MINDY: Hi there, I’m Mindy Becker, and I’m here with our Casual Conversations: The Teen Series. So this is basically about seeing it from a child’s perspective, and I’m so grateful that I have a teen with me now named Josh, and he is willing to answer some questions and help us all potentially learn how to be better parents for our teens! So um Josh, how old are you? JOSH: I’m 18.
MINDY: Did you just turn 18? JOSH: Yeah. I turned 18 on May 5th, so last week. MINDY: Okay, Cinco de Mayo. Happy birthday! All right, and you um you’re going to be going to college this in the fall? JOSH: Yeah, I’m going to University of Florida.
MINDY: Woo, good for you! Go Gators! My dad and my brother are Gator fans. I’m really indifferent and I spent um five years in Tallahassee at the community college, so it was not really FSU, but I was community college.
So um well Josh I really appreciate you taking time out of your um day to connect with me about this. So um, so Josh, I’m just gonna ask you a few questions and hopefully you will be willing to just answer them as openly and honestly as possible, and the intention for this is, is so that others can hear and learn from from this conversation.
So um, if you’re willing to share uh the ways that you and your parents connect – so how do you guys connect? Being a teen, it’s a little bit harder for us parents to know how to connect with our children, so do you all have any ways that you connect with your mom and dad? JOSH: Yeah so I’m not like I’m not home a lot because whether it’s school or I have like practice or I’m with my friends, and my dad’s also a doctor so he has like hours where I’ll be home and he isn’t home but like in terms of my mom, um I talked, I, before I got a car I would talk to her a lot but now it’s more like uh she knows like when the best times are to talk to me like if I’m really tired after lacrosse practice and after school like that’s obviously not the best time for my mom to ask me like you know, like crazy serious questions because I’ll give her like a bad answer and I won’t want to respond and stuff like that, so my mom’s like kind of learned like which are the best times to talk to me, and like one is like, right after I shower is usually like when she would like kind of be like, “Oh let me go in because he’s like awake” or something like that, and then with my dad, like we obviously share a lot of like common things like sports and stuff like that, so usually when I talk to him it’s because we’re watching like a sports game together or like we’re just sitting on the couch watching something.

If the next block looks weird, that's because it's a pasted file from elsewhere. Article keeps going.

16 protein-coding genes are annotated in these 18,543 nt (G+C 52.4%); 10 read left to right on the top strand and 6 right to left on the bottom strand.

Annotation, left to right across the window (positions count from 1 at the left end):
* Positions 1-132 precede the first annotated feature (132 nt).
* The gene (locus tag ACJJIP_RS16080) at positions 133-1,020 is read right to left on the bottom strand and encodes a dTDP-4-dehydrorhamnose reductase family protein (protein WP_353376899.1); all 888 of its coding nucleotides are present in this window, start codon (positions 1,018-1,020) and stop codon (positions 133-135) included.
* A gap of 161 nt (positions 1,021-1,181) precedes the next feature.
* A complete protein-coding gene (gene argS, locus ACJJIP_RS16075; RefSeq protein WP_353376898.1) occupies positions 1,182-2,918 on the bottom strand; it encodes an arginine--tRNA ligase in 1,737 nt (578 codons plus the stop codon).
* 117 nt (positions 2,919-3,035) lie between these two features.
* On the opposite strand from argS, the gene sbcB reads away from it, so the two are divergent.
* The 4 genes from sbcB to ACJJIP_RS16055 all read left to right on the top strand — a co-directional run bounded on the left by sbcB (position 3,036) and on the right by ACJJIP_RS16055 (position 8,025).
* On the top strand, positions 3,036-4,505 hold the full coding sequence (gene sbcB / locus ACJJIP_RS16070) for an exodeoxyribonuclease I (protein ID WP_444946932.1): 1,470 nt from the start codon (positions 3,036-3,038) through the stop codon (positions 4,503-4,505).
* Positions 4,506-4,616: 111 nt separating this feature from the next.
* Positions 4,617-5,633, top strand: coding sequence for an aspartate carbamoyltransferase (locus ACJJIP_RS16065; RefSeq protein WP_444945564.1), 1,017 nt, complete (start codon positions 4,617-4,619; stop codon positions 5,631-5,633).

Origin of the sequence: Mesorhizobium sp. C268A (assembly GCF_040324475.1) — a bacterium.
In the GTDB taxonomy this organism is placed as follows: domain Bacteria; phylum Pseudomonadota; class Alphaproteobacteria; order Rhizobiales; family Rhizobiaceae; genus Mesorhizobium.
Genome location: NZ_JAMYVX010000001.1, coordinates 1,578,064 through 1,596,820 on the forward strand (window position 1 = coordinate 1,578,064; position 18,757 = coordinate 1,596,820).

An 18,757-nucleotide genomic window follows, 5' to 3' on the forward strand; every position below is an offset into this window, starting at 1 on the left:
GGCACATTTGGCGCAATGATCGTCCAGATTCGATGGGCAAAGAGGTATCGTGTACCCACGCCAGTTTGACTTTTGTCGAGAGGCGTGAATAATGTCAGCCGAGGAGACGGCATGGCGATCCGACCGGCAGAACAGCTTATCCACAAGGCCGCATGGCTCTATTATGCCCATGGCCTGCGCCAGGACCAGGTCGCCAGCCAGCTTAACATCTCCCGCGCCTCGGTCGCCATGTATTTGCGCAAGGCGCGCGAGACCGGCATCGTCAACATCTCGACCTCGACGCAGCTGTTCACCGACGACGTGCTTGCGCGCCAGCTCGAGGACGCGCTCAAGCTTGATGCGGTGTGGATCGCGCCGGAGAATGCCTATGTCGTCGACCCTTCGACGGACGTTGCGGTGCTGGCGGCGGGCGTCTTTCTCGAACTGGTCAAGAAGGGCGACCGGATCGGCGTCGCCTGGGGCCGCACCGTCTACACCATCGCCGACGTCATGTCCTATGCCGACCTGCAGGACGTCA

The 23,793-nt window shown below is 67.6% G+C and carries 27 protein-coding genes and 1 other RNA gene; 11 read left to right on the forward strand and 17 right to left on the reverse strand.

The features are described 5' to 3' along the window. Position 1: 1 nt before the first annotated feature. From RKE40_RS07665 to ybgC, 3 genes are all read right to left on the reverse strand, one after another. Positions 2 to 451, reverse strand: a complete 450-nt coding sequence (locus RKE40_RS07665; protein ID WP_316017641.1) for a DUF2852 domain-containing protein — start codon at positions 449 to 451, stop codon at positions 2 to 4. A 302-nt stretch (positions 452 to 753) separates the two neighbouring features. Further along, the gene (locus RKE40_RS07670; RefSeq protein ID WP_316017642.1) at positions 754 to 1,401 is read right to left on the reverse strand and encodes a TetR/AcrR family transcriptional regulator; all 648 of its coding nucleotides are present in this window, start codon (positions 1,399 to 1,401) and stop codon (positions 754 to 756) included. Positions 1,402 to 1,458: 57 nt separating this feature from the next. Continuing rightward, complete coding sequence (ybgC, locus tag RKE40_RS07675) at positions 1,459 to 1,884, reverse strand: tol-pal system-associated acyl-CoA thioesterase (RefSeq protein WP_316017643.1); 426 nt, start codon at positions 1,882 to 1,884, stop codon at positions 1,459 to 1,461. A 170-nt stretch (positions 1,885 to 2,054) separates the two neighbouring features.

That’s when he’ll bring something up or try to talk to me about something, but they’ve kind of, it’s kind of become like routine of like when the questions should be asked or stuff like that so that I give them a real answer.
MINDY: Right! Well that was super helpful, and it’s almost like you addressed two questions I had, so just to reflect to make sure that I, that I heard you correctly um your mom and you connect through communicating and talking about things, and she has learned, through either you telling her figuring it out, the best time to talk to you or maybe the worst time to talk to you and to not do it when you’re getting ready to go somewhere or come back from somewhere, and you’ve figured out a way to connect and communicate with her, usually after you get out of the shower, because you’re more awake and able to be more sounds like more present with her and actually answer her questions or hear what she’s saying.
Is- Did I get that right? JOSH: Because if yeah, because my mom would ask me questions like when I’m coming home from school or I’m like coming from lacrosse and I’d give her like a one-word answer.
I just can’t. I just don’t feel like talking. MINDY: And do you think that you didn’t feel like talking because you were just tired and just kind of focused on something else? Or what do you think was coming up for you then? JOSH: I feel like I’m just tired and I’m lazy, and like I just- I kind of had like a plan of what I wanted to go through and like talk kind of like taking me out of what I wanted to do.
MINDY: Right, which makes sense. So you finish lacrosse. You’re on your way home. You’re thinking about what you’re going to do. You get home and then it’s like you get roadblocked because your mom is like “Hey I want to talk to you about this really important thing or ask you this question” and you’re like, “ugh mom I’m like in the middle of something,” but from her perspective, it may not, it may seem like the perfect time because she hasn’t seen you um so, good for you all for coming up with that balance of figuring out when it- when it’s best for both for you which would mean that’s when she should connect with could connect with you, and then you mentioned something about with your dad him being so busy and you’re so busy that it’s hard for you both to find time to connect and communicate, and uh you mentioned that you both like sports.